Accounting | Tax

5 last-minute tax-filing tips

Here’s what just-in-timers need to know in order to nail the fast-approaching deadline

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Young lady using her laptop to file her income taxes online, while in her livingroomGetting organized is one of the first things you can do in order to help you meet the tax-filing deadline. (vitapix/Getty Images photo)

If you’ve yet to file your taxes, take comfort in knowing that you’re not alone. According to an H&R block survey of 1,522 Canadian adults in 2017, 11 per cent of Canadian tax filers planned to submit their return within a week of the April 30 tax deadline.

Here are a few tips to help you nail the deadline—and get ahead of the game for next year.


“It’s the most important thing,” says Marissa Verskin, tax partner at Crowe Soberman, a Canadian public accounting firm. “Make a file folder for all your slips,” she suggests. “The last thing you want is for something to slip away and you miss out on a deduction.” [For more tips on being prepared, see these tips from CPAs]


Many tax preparers will share a tax questionnaire and/or a checklist that will help you through the process. Verskin says Crowe Soberman’s questionnaire asks key questions about life events that may have occurred during the previous year. For example, if you got divorced, sold a home or had a child, your tax situation will be affected, and you’ll need to collect certain documents to indicate those changes.

If your income qualifies as modest and your return is fairly simple, consider visiting a free tax clinic in your area to get assistance in preparing your return.


Though self-employed individuals (and their spouses) aren’t required to file tax returns until June 17, 2019, they must pay their tax balance by April 30. Most taxpayers in this situation either complete their return before the April deadline or use their returns from previous years to estimate a payment.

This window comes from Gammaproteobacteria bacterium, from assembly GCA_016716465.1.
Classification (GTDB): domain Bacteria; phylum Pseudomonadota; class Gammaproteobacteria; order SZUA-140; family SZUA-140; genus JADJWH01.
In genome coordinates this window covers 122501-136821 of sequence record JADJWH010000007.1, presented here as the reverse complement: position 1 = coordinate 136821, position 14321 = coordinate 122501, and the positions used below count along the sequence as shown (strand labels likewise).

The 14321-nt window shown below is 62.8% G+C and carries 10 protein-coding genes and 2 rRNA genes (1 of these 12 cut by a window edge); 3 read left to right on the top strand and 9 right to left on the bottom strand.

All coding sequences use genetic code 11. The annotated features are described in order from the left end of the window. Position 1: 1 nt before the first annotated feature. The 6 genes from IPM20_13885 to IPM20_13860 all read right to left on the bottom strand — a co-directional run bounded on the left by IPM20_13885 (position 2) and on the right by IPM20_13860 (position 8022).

The same estimation method works for the last-minute filers who aren’t self-employed but simply run out of time to complete a return before the deadline, says Amanda Mills, owner of Artbooks, a tax preparation firm that serves artists and creative entrepreneurs.

You’ll avoid paying a penalty if there is no balance owing. But if a penalty does apply, it can be five per cent or more, which can amount to almost the interest for a whole year even if you pay it a week later. The solution? File the return on time with what you have already.

“The first thing I’d do is look at this year versus last year,” she explains. “Did you have a better year or a worse one? Look at the percentage you paid last and use that same percentage on your income this year.


Can’t pay your total balance? File your return anyway. 

“Sometimes you can arrange a payment plan,” says Verskin.

To propose a payment plan you can consistently stick to, consider using Canada Revenue Agency’s payment arrangement calculator, which takes into account your current financial situation to help you propose a reasonable payment plan.


One way to keep that schedule is to set reminders on your phone that remind you in plenty of time to start the process. Start with a reminder to gather your T-slips in February.

“At the end of the day, it’s a schedule you have to keep in order to file on time,” says Verskin. 

Another option is to follow the Canada Revenue Agency on Twitter. The agency posts helpful reminders throughout tax season.


Do you procrastinate doing your taxes because you don’t really understand them? Consider contacting CPA Canada for a financial literacy session in your community. A CPA volunteer can help you understand tax laws and explain effective tax strategies using simple language.